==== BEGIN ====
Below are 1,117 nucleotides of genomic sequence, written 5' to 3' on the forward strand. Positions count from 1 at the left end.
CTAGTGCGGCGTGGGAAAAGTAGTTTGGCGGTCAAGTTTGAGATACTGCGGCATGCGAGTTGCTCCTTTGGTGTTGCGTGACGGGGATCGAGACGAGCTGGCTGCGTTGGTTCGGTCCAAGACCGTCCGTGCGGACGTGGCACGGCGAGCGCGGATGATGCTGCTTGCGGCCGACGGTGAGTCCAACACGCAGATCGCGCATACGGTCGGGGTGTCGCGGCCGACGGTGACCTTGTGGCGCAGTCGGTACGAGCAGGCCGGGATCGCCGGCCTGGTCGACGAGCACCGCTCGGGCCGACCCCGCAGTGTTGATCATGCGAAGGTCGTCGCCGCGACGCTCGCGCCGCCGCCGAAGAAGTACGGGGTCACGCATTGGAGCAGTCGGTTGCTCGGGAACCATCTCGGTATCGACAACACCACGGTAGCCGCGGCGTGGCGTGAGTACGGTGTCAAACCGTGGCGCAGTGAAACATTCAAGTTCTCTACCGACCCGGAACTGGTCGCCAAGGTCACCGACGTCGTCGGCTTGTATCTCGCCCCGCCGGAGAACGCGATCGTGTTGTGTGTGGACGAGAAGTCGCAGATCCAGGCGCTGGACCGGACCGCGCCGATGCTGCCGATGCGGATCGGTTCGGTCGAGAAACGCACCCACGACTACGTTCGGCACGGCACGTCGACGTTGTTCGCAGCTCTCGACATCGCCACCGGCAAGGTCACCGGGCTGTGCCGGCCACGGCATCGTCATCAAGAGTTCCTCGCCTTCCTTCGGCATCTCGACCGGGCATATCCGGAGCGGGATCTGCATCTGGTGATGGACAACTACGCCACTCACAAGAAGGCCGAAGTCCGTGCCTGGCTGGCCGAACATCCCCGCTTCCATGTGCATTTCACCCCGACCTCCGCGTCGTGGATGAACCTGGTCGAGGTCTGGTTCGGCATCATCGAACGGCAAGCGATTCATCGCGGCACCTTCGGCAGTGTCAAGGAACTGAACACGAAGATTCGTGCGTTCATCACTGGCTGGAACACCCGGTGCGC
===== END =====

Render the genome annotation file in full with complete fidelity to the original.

Below are 1,117 nucleotides of genomic sequence, written 5' to 3' on the forward strand. Positions count from 1 at the left end.
CTAGTGCGGCGTGGGAAAAGTAGTTTGGCGGTCAAGTTTGAGATACTGCGGCATGCGAGTTGCTCCTTTGGTGTTGCGTGACGGGGATCGAGACGAGCTGGCTGCGTTGGTTCGGTCCAAGACCGTCCGTGCGGACGTGGCACGGCGAGCGCGGATGATGCTGCTTGCGGCCGACGGTGAGTCCAACACGCAGATCGCGCATACGGTCGGGGTGTCGCGGCCGACGGTGACCTTGTGGCGCAGTCGGTACGAGCAGGCCGGGATCGCCGGCCTGGTCGACGAGCACCGCTCGGGCCGACCCCGCAGTGTTGATCATGCGAAGGTCGTCGCCGCGACGCTCGCGCCGCCGCCGAAGAAGTACGGGGTCACGCATTGGAGCAGTCGGTTGCTCGGGAACCATCTCGGTATCGACAACACCACGGTAGCCGCGGCGTGGCGTGAGTACGGTGTCAAACCGTGGCGCAGTGAAACATTCAAGTTCTCTACCGACCCGGAACTGGTCGCCAAGGTCACCGACGTCGTCGGCTTGTATCTCGCCCCGCCGGAGAACGCGATCGTGTTGTGTGTGGACGAGAAGTCGCAGATCCAGGCGCTGGACCGGACCGCGCCGATGCTGCCGATGCGGATCGGTTCGGTCGAGAAACGCACCCACGACTACGTTCGGCACGGCACGTCGACGTTGTTCGCAGCTCTCGACATCGCCACCGGCAAGGTCACCGGGCTGTGCCGGCCACGGCATCGTCATCAAGAGTTCCTCGCCTTCCTTCGGCATCTCGACCGGGCATATCCGGAGCGGGATCTGCATCTGGTGATGGACAACTACGCCACTCACAAGAAGGCCGAAGTCCGTGCCTGGCTGGCCGAACATCCCCGCTTCCATGTGCATTTCACCCCGACCTCCGCGTCGTGGATGAACCTGGTCGAGGTCTGGTTCGGCATCATCGAACGGCAAGCGATTCATCGCGGCACCTTCGGCAGTGTCAAGGAACTGAACACGAAGATTCGTGCGTTCATCACTGGCTGGAACACCCGGTGCGC